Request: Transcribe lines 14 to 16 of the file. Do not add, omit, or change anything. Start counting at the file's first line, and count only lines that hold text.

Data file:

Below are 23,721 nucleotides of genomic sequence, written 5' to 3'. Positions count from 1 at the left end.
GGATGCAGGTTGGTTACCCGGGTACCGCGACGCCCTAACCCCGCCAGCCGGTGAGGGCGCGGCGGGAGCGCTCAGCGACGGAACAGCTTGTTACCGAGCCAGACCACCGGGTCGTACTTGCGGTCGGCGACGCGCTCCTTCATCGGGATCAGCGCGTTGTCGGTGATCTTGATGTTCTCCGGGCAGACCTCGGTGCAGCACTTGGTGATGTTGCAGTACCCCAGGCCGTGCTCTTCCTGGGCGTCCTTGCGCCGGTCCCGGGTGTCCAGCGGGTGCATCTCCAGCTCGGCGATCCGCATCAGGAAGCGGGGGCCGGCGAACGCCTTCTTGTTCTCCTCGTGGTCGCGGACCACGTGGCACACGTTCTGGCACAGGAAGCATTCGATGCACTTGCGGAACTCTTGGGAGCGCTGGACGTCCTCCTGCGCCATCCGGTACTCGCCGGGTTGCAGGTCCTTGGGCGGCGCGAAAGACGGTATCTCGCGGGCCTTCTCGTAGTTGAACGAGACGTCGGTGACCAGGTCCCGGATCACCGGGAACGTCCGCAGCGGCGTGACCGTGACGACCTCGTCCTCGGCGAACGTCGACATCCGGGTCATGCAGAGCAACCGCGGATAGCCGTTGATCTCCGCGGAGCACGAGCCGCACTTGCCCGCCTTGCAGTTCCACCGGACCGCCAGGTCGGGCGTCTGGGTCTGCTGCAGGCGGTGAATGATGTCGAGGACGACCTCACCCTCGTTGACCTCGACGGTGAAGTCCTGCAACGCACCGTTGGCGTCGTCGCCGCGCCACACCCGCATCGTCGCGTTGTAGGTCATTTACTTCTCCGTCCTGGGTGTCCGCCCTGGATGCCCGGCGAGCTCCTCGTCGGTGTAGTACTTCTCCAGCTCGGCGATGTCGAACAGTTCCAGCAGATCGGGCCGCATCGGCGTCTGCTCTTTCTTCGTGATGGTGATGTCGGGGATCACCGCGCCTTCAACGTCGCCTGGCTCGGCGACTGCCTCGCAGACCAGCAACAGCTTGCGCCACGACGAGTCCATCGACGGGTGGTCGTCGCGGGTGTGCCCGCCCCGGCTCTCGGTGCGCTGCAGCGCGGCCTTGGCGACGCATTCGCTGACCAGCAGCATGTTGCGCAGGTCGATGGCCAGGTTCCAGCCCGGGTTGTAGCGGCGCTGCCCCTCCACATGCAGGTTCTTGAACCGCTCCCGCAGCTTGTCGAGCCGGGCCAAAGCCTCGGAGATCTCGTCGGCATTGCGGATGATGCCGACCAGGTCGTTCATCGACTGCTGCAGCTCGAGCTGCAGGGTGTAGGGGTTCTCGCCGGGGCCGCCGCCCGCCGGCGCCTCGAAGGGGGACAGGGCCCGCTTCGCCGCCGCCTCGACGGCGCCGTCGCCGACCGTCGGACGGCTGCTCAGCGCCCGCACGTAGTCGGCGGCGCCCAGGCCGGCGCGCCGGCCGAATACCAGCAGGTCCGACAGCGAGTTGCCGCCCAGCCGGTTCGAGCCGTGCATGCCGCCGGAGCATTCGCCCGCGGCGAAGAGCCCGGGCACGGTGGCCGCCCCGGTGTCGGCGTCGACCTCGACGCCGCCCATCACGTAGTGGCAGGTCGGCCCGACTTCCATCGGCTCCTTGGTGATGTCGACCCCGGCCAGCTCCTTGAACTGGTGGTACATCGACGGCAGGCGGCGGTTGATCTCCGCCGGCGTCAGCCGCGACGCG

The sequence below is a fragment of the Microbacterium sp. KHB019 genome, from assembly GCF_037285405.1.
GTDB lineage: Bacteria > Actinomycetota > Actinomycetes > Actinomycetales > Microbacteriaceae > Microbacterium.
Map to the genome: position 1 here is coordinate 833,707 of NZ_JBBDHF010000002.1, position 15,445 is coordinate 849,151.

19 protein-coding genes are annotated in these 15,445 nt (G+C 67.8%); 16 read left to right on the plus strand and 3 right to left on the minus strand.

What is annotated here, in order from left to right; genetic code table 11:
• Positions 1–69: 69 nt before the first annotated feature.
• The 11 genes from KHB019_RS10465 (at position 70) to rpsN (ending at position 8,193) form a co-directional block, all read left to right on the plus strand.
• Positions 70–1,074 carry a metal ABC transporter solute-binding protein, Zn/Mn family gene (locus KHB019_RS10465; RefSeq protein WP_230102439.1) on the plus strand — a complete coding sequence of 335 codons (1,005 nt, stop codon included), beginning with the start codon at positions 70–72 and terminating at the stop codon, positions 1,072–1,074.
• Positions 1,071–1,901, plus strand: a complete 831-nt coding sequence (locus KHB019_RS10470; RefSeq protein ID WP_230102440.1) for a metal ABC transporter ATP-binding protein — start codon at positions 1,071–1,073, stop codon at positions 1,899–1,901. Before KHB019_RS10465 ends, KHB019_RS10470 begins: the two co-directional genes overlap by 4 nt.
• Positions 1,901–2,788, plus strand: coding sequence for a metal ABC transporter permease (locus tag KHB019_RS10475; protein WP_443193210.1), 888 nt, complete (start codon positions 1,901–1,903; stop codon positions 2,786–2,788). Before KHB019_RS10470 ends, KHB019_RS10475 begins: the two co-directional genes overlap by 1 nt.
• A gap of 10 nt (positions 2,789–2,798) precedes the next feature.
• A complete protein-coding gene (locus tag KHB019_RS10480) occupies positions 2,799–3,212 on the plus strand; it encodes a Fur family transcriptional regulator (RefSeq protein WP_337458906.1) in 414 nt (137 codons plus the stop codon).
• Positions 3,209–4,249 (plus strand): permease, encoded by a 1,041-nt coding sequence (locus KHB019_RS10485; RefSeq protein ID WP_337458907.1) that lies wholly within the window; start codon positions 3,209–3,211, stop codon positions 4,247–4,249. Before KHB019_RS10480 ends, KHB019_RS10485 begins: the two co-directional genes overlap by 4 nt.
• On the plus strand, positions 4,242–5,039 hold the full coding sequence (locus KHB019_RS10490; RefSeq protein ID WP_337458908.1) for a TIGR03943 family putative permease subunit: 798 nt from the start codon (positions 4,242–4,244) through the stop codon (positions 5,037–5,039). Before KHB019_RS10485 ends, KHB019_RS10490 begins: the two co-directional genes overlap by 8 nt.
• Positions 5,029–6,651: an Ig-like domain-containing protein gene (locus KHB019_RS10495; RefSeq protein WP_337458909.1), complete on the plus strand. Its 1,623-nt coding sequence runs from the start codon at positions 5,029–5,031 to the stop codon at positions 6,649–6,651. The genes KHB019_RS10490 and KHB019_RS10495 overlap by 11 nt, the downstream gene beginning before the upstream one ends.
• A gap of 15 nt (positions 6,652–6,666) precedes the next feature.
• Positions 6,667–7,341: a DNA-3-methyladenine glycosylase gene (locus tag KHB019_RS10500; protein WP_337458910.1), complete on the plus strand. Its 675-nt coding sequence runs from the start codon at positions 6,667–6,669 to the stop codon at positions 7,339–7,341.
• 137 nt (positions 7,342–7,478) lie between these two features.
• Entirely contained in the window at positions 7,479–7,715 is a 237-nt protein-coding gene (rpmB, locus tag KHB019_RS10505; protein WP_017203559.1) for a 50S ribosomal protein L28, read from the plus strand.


• A complete protein-coding gene (locus tag KHB019_RS10480) occupies positions 2,799–3,212 on the plus strand; it encodes a Fur family transcriptional regulator (RefSeq protein WP_337458906.1) in 414 nt (137 codons plus the stop codon).
• Positions 3,209–4,249 (plus strand): permease, encoded by a 1,041-nt coding sequence (locus KHB019_RS10485; RefSeq protein ID WP_337458907.1) that lies wholly within the window; start codon positions 3,209–3,211, stop codon positions 4,247–4,249. Before KHB019_RS10480 ends, KHB019_RS10485 begins: the two co-directional genes overlap by 4 nt.
• On the plus strand, positions 4,242–5,039 hold the full coding sequence (locus KHB019_RS10490; RefSeq protein ID WP_337458908.1) for a TIGR03943 family putative permease subunit: 798 nt from the start codon (positions 4,242–4,244) through the stop codon (positions 5,037–5,039). Before KHB019_RS10485 ends, KHB019_RS10490 begins: the two co-directional genes overlap by 8 nt.